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Forests & Climate

The change in the pattern of climate largely explains why temperatures are set to increase in Ladakh, Himachal Pradesh and Jammu and Kashmir. Global warming is a contributory phenomenon. No less impressive is the data furnished by the Forest Survey of India, to the effect that the country’s green cover has touched nearly one-fourth of its geographical area. “Forests” and “trees outside the recorded forest areas” recorded an increase of 2261 square m in 2021, compared with the previous assessment in 2019.

Statesman News Service | Kolkata |

For the time ever, the Indian State of Forest Report (ISFR) has mapped what they call “climate-change hotspots” and in terms of periodisation. Towards that end, three future time scenarios have been identified ~ 2030, 2050 and 2085.

Apart from being a long enough timespan, a critical cause for surprise must be that routinely cold places such as Ladakh, Jammu and Kashmir, Himachal Pradesh and Uttarakhand are projected to experience the highest temperature increase. The study is as scientific as it can be. At another remove, Andaman and Nicobar Islands, West Bengal, Goa, Tamil Nadu and Uttar Pradesh may experience the least temperature increase during the three milestones mentioned ~ specifically short, medium and long-time spans.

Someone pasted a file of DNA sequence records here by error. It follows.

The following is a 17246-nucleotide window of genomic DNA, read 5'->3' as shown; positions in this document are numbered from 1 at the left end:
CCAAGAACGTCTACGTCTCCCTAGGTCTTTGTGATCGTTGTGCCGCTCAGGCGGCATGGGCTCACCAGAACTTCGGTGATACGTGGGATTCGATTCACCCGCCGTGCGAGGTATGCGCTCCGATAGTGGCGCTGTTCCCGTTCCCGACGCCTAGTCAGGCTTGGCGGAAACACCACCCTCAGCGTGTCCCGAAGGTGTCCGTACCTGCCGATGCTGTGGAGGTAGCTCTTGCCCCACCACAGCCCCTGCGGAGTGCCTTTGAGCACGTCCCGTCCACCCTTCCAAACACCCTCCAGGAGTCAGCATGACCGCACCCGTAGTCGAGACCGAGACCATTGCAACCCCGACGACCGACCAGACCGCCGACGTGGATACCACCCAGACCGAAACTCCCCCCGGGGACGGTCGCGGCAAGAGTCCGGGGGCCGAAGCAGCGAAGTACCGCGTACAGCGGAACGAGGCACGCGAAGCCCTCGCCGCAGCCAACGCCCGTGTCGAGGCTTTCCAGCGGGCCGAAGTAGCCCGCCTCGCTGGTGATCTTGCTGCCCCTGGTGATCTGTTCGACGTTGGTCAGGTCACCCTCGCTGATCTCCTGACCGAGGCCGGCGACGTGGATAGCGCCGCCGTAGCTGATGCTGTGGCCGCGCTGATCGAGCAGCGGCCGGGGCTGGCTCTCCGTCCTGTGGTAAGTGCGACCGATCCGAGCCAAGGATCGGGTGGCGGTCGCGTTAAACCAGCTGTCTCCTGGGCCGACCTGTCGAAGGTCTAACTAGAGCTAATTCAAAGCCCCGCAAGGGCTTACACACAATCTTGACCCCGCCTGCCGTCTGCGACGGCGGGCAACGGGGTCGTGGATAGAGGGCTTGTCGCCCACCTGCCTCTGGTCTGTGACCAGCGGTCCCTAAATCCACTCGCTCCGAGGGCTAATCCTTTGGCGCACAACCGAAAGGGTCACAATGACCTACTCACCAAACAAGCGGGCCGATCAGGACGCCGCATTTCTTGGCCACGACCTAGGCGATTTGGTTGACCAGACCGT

The report indicates that the northeastern states and the Upper Malabar Coast are very likely to experience the highest increase in rainfall. North-eastern states such as Arunachal Pradesh and Sikkim together with Ladakh, J & K and Himachal Pradesh are projected to experience what the report calls the “least increase and sometimes even decline in rainfall”.

Mapping of the climate-change hotspots in the forest areas of the country was done by the Forest Survey of India in collaboration with the Birla Institute of Technology and Science. The collaborative study was conducted with the objective to map climatic hotspots over forest cover in India. The survey used computer model-based projections of temperature and rainfall data for the three “future-time periods”, according to the Union environment ministry.

The change in the pattern of climate largely explains why temperatures are set to increase in Ladakh, Himachal Pradesh and Jammu and Kashmir. Global warming is a contributory phenomenon. No less impressive is the data furnished by the Forest Survey of India, to the effect that the country’s green cover has touched nearly one-fourth of its geographical area. “Forests” and “trees outside the recorded forest areas” recorded an increase of 2261 square m in 2021, compared with the previous assessment in 2019.

The total green (forests and trees) cover has now reached 713,789 sq km of the forest cover. Over the past two years, forest cover increased by 1540 sq km, while that of trees expanded by 721 sq km. While releasing the report on Thursday, the Environment minister, Bhupendra Yadav, has emphasised the government’s priority to focus not merely on increasing and/or conserving forest cover quantitatively but to also strive for qualitative enrichment. He noted that 17 states and Union Territories have almost 33 per cent of the geographical area under forest cover.

The three states with an increase in forest cover are Andhra Pradesh, Telangana and predominantly rural Odisha. In terms of area, Madhya Pradesh has the largest forest cover in the country. More than 75 per cent forest cover has been reported in Lakshadweep, Mizoram, Andaman and Nicobar Islands, Arunachal Pradesh and Meghalaya